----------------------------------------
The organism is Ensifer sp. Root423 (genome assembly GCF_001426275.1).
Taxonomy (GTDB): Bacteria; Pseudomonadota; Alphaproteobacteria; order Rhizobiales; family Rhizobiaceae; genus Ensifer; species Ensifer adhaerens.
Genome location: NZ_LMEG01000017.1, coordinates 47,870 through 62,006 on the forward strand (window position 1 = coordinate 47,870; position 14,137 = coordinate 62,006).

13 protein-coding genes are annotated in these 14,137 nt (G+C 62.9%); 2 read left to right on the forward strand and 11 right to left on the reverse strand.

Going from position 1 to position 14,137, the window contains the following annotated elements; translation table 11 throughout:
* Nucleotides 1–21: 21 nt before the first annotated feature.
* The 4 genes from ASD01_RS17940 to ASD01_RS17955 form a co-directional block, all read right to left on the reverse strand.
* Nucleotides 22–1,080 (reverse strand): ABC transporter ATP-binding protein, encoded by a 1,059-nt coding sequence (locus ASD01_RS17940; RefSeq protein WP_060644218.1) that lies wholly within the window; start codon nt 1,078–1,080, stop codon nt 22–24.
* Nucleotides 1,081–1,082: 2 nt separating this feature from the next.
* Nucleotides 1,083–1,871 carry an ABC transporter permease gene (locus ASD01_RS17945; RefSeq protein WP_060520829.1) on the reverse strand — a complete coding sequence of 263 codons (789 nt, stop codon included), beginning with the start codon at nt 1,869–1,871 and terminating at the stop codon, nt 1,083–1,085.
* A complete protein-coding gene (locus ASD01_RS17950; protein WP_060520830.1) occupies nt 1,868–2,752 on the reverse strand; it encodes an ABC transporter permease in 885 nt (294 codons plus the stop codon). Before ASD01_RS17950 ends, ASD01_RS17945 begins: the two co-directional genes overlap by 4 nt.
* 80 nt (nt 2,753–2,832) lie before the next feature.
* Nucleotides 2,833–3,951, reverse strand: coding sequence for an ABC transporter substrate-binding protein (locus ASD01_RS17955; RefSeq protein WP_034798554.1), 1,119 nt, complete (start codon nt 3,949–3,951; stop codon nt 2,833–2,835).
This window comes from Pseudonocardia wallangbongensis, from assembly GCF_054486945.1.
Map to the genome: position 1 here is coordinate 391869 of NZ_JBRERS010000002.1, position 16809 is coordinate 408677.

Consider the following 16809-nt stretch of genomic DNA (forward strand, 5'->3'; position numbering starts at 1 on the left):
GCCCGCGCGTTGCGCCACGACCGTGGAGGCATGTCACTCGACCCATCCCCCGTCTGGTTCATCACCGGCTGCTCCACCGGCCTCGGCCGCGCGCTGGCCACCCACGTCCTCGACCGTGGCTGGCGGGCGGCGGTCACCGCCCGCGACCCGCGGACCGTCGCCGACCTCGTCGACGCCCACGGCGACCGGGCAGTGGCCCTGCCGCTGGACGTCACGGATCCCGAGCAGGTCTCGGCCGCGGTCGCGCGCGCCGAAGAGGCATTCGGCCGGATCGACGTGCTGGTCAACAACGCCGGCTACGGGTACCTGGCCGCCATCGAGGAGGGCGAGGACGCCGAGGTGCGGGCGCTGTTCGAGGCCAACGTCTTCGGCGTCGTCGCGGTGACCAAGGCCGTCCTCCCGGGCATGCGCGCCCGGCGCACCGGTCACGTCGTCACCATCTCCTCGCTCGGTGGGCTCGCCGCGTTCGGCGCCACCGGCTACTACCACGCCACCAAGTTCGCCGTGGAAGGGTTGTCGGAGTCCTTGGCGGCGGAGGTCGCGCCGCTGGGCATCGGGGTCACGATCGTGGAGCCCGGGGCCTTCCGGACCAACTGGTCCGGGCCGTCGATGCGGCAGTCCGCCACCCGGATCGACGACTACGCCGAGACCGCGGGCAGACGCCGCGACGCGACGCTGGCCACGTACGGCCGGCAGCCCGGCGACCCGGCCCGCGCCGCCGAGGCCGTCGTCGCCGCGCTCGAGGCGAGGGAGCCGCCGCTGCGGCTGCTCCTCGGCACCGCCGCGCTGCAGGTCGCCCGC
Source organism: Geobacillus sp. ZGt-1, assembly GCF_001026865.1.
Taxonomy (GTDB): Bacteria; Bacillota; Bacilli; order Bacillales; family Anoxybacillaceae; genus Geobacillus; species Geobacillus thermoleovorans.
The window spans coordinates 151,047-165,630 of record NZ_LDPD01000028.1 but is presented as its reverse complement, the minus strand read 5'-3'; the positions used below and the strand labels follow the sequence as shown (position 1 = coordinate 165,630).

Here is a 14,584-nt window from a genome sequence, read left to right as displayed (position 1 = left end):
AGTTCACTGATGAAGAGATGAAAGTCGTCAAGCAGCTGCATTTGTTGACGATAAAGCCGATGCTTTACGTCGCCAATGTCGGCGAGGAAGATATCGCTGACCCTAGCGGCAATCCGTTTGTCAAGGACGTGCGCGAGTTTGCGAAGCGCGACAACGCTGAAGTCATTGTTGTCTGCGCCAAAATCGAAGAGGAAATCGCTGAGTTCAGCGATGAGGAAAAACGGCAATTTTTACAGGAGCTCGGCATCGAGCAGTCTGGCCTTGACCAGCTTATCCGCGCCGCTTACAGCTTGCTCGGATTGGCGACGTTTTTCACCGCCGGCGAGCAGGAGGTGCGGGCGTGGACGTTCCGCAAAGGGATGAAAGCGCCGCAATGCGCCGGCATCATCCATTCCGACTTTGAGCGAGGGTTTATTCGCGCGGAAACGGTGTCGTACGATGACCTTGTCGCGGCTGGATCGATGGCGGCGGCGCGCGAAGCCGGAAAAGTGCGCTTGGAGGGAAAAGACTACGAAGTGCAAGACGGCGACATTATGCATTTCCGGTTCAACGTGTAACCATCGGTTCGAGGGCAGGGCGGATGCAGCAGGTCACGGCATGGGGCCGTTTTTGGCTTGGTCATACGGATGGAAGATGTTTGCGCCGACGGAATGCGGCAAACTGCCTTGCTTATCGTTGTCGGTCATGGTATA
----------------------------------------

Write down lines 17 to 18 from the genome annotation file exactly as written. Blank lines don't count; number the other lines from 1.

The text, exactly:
GCCCGCGCGTTGCGCCACGACCGTGGAGGCATGTCACTCGACCCATCCCCCGTCTGGTTCATCACCGGCTGCTCCACCGGCCTCGGCCGCGCGCTGGCCACCCACGTCCTCGACCGTGGCTGGCGGGCGGCGGTCACCGCCCGCGACCCGCGGACCGTCGCCGACCTCGTCGACGCCCACGGCGACCGGGCAGTGGCCCTGCCGCTGGACGTCACGGATCCCGAGCAGGTCTCGGCCGCGGTCGCGCGCGCCGAAGAGGCATTCGGCCGGATCGACGTGCTGGTCAACAACGCCGGCTACGGGTACCTGGCCGCCATCGAGGAGGGCGAGGACGCCGAGGTGCGGGCGCTGTTCGAGGCCAACGTCTTCGGCGTCGTCGCGGTGACCAAGGCCGTCCTCCCGGGCATGCGCGCCCGGCGCACCGGTCACGTCGTCACCATCTCCTCGCTCGGTGGGCTCGCCGCGTTCGGCGCCACCGGCTACTACCACGCCACCAAGTTCGCCGTGGAAGGGTTGTCGGAGTCCTTGGCGGCGGAGGTCGCGCCGCTGGGCATCGGGGTCACGATCGTGGAGCCCGGGGCCTTCCGGACCAACTGGTCCGGGCCGTCGATGCGGCAGTCCGCCACCCGGATCGACGACTACGCCGAGACCGCGGGCAGACGCCGCGACGCGACGCTGGCCACGTACGGCCGGCAGCCCGGCGACCCGGCCCGCGCCGCCGAGGCCGTCGTCGCCGCGCTCGAGGCGAGGGAGCCGCCGCTGCGGCTGCTCCTCGGCACCGCCGCGCTGCAGGTCGCCCGC
Source organism: Geobacillus sp. ZGt-1, assembly GCF_001026865.1.